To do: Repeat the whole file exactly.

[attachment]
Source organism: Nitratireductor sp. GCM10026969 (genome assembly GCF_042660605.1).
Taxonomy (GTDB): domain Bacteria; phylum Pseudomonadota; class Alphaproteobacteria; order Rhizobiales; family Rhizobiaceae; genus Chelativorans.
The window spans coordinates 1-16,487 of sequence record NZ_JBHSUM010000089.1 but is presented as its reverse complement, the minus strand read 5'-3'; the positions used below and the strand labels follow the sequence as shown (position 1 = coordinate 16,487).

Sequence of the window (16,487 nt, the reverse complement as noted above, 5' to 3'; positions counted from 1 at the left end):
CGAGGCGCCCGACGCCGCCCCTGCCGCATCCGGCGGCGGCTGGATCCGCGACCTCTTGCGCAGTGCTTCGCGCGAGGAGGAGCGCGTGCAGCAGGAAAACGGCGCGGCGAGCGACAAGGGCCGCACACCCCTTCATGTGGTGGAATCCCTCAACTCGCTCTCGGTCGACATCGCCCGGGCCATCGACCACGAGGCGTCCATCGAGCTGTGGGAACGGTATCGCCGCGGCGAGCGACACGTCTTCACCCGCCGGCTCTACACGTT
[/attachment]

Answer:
Source organism: Nitratireductor sp. GCM10026969 (genome assembly GCF_042660605.1).
Taxonomy (GTDB): domain Bacteria; phylum Pseudomonadota; class Alphaproteobacteria; order Rhizobiales; family Rhizobiaceae; genus Chelativorans.
The window spans coordinates 1-16,487 of sequence record NZ_JBHSUM010000089.1 but is presented as its reverse complement, the minus strand read 5'-3'; the positions used below and the strand labels follow the sequence as shown (position 1 = coordinate 16,487).

Sequence of the window (16,487 nt, the reverse complement as noted above, 5' to 3'; positions counted from 1 at the left end):
CGAGGCGCCCGACGCCGCCCCTGCCGCATCCGGCGGCGGCTGGATCCGCGACCTCTTGCGCAGTGCTTCGCGCGAGGAGGAGCGCGTGCAGCAGGAAAACGGCGCGGCGAGCGACAAGGGCCGCACACCCCTTCATGTGGTGGAATCCCTCAACTCGCTCTCGGTCGACATCGCCCGGGCCATCGACCACGAGGCGTCCATCGAGCTGTGGGAACGGTATCGCCGCGGCGAGCGACACGTCTTCACCCGCCGGCTCTACACGTT